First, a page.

If you look at three other franchises, the road-map to success is apparent, but you can’t screw up along the way.
Here is the thought: St. Louis is the goal, who and what you want to be.
They draft fairly late most often, but they take the time to develop players, incubate them if you will as opposed to rushing them, rather than destroying them as Mariners seem wont to do.
Second team is Tampa Bay. They follow same development paradigm as St. Louis, don’t rush guys and year after year turn out guys that can play.
Third team is Astros. They are following the path of Tampa Bay. Difference between St. Louis and Tampa Bay is that St. Louis will sign more than one veteran per year and while those players are not top level they are good, whereas Tampa FAs are like Carlos Pena, pure money-ball guys, especially cheap.
Zduriencik’s plan has been compromised by the bizarre signing of failing veterans to keep the seats full such as Figgins and the trades for Morse and Morales, signing of Joe Saunders, Bay year after year. They get in way of the development path for players, and confuse the fan-base into thinking that being able to compete is near.
The other part of development that is askew is something that I think runs right through all their drafts at least up to the one just complete. All dev guys/scouts look for short stops with tools, then center fielders with tools, then pitchers and catchers.
Every other position gets filled from there either with freaks or failed guys, center fielders and short stops. Nobody ever really says there is a number three or four guy in lineup, because they think hitters will fail and sort themselves out. Hardly ever does the org teach it. There has not been a legitimate three, four or five hitter since ARod, Griffey, Edgar, trade for Buhner etc. Some will say what about Boone and I say better living due to chemicals.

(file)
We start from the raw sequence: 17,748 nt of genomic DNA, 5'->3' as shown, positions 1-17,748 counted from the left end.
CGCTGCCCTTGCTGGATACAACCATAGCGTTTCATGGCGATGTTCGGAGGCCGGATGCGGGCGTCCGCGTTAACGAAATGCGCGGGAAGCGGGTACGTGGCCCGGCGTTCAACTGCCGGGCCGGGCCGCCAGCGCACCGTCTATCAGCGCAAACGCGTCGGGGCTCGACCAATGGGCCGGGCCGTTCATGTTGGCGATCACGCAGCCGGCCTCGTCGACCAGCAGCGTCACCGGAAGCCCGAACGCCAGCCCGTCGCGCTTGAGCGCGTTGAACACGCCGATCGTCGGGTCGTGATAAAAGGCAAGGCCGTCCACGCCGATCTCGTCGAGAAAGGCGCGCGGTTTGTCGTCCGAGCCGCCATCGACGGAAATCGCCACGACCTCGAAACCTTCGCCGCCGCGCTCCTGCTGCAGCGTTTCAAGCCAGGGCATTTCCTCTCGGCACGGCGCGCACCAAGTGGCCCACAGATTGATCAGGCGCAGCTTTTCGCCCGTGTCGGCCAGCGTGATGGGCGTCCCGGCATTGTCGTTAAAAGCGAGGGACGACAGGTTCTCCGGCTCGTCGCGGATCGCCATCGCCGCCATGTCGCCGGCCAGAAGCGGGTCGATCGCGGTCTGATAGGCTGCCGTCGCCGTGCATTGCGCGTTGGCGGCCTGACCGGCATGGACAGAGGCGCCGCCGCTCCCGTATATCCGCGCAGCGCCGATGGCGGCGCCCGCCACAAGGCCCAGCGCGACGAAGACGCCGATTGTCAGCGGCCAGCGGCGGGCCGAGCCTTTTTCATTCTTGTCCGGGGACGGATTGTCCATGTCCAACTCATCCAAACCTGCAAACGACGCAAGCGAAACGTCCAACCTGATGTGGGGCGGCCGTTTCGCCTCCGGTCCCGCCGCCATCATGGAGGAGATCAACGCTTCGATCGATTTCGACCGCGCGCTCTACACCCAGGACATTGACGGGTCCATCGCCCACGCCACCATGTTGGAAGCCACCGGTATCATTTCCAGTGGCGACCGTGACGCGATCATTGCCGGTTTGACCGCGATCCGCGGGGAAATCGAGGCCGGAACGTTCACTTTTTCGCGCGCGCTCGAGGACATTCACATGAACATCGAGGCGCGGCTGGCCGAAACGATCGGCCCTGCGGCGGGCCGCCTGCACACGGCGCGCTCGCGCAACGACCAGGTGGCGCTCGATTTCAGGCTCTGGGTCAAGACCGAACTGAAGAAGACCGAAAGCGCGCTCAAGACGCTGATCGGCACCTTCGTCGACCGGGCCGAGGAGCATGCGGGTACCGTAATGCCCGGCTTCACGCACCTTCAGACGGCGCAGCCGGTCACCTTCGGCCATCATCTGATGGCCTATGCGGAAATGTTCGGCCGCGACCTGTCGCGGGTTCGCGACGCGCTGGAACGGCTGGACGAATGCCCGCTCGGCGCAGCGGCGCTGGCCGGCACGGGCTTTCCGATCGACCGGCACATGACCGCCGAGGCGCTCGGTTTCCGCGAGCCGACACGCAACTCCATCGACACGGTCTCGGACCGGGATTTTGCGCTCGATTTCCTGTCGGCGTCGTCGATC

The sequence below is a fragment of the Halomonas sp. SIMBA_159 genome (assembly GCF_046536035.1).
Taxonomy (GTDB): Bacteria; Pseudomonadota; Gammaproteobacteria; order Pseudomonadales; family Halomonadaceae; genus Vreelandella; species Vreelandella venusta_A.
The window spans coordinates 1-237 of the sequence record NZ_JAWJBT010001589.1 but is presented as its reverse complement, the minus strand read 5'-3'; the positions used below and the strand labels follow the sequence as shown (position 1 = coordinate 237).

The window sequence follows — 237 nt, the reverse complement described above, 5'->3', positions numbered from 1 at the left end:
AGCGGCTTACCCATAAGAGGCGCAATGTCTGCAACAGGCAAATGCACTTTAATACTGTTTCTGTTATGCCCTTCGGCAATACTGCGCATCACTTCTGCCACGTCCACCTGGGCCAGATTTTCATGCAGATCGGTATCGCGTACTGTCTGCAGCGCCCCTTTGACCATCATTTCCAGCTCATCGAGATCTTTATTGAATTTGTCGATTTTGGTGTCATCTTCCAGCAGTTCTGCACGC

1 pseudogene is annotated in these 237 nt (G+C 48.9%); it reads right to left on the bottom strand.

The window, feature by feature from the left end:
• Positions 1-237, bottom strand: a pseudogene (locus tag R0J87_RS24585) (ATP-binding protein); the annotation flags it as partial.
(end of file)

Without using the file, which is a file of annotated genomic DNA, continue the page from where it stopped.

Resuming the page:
You must know I get so tired of referencing four guys in the history of the whole franchise, but it is an epic failure, as well as seeing the franchise market the same five year period over and over again.
Anyway, in this crop of talent coming up, none of these guys seem to be the ones that settle in and are Hall of Fame hitters in the middle of the order. Missing that, then good guys in those spots would be great. But not a single draftee in twenty years. Seager could be, but it’s early.
To summarize if run differential is a proxy for building a team and it is, this new crop of kids is good but not great, it will probably mean that top to bottom contributions for runs scored will have to occur. Great teams usually have hall of fame players that they draft.